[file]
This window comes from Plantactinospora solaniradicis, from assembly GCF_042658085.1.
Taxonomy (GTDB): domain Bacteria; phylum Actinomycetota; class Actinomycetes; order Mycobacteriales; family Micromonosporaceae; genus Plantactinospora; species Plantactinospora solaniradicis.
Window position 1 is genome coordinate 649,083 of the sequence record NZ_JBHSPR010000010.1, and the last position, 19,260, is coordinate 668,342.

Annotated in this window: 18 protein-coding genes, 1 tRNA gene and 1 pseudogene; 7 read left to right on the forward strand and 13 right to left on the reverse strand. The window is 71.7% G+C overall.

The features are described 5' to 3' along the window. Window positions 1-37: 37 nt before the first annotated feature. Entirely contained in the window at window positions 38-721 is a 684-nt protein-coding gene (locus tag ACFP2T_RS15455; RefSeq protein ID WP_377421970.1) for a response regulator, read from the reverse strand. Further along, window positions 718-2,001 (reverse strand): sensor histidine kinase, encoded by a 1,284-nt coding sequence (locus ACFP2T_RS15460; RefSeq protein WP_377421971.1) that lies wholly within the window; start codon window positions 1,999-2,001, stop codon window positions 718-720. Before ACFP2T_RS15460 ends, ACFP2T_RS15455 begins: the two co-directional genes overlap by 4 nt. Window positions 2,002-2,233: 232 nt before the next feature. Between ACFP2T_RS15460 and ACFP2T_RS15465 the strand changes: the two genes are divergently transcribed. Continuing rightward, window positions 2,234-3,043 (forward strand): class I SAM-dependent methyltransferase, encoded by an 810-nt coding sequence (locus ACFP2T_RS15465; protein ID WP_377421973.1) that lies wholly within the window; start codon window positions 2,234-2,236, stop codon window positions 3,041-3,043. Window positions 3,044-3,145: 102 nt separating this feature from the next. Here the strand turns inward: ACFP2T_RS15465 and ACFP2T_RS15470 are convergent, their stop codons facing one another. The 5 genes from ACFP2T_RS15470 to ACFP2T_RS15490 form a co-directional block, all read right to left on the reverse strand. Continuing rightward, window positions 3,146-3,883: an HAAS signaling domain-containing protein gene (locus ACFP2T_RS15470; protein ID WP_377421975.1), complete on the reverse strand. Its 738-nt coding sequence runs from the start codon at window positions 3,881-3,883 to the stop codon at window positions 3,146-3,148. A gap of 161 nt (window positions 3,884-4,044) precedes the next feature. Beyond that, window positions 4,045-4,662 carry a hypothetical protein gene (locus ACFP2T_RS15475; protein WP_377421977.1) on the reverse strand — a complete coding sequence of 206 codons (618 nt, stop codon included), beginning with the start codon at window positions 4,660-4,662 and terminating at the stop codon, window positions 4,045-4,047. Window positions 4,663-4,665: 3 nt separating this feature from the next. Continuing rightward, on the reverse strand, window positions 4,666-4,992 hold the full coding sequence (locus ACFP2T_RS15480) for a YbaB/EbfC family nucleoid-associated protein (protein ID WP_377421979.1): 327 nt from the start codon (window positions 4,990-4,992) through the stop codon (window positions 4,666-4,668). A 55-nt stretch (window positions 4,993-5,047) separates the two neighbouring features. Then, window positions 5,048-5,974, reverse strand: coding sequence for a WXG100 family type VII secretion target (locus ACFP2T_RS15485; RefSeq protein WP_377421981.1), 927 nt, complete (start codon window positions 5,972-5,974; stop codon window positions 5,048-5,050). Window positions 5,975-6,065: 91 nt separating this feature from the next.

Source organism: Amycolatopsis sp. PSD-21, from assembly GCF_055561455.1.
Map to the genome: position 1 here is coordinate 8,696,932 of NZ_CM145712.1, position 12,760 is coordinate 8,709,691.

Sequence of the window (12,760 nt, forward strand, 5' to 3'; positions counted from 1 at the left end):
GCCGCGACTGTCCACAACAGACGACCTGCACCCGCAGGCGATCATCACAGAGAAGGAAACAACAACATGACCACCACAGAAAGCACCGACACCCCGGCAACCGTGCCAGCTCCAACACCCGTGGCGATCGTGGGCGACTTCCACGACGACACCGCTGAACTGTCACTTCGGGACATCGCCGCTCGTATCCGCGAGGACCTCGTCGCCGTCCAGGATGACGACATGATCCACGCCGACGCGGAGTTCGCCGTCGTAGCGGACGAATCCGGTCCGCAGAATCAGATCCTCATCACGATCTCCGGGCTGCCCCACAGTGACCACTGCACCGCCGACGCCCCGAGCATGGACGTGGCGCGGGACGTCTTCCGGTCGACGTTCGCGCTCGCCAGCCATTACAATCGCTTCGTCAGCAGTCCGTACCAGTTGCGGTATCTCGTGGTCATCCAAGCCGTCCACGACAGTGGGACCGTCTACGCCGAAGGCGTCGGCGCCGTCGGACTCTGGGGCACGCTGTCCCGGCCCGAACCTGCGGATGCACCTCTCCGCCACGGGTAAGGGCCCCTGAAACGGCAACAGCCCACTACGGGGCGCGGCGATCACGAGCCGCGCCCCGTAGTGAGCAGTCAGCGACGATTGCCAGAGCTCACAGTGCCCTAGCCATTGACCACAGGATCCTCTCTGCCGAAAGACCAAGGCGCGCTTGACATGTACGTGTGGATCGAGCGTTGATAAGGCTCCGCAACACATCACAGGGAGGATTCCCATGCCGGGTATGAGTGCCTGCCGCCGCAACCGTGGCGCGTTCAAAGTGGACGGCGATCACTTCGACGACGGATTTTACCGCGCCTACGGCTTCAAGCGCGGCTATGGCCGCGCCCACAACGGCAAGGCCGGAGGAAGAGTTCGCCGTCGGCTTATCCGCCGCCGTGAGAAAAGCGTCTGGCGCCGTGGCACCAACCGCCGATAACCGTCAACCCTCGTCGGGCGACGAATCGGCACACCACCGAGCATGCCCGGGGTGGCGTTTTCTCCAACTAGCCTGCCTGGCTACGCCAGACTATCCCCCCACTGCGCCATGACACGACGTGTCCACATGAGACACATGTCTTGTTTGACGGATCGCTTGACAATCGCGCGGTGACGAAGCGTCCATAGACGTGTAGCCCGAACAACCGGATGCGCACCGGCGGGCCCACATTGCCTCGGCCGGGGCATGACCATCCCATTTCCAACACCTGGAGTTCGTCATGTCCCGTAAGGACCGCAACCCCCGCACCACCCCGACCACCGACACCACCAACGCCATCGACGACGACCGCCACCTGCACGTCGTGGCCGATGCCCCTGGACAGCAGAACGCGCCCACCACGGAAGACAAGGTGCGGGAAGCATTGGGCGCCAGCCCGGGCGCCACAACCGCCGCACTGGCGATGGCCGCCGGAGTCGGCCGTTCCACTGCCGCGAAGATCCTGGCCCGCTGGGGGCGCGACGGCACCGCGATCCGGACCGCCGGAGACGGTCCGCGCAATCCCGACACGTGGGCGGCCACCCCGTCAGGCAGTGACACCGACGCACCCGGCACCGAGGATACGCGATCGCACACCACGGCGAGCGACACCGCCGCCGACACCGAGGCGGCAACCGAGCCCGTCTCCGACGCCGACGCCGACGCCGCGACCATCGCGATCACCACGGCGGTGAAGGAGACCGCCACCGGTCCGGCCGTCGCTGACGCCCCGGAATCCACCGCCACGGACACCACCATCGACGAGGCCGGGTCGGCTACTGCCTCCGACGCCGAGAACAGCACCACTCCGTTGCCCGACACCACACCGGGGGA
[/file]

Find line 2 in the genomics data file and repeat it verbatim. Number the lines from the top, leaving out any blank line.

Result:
Taxonomy (GTDB): domain Bacteria; phylum Actinomycetota; class Actinomycetes; order Mycobacteriales; family Micromonosporaceae; genus Plantactinospora; species Plantactinospora solaniradicis.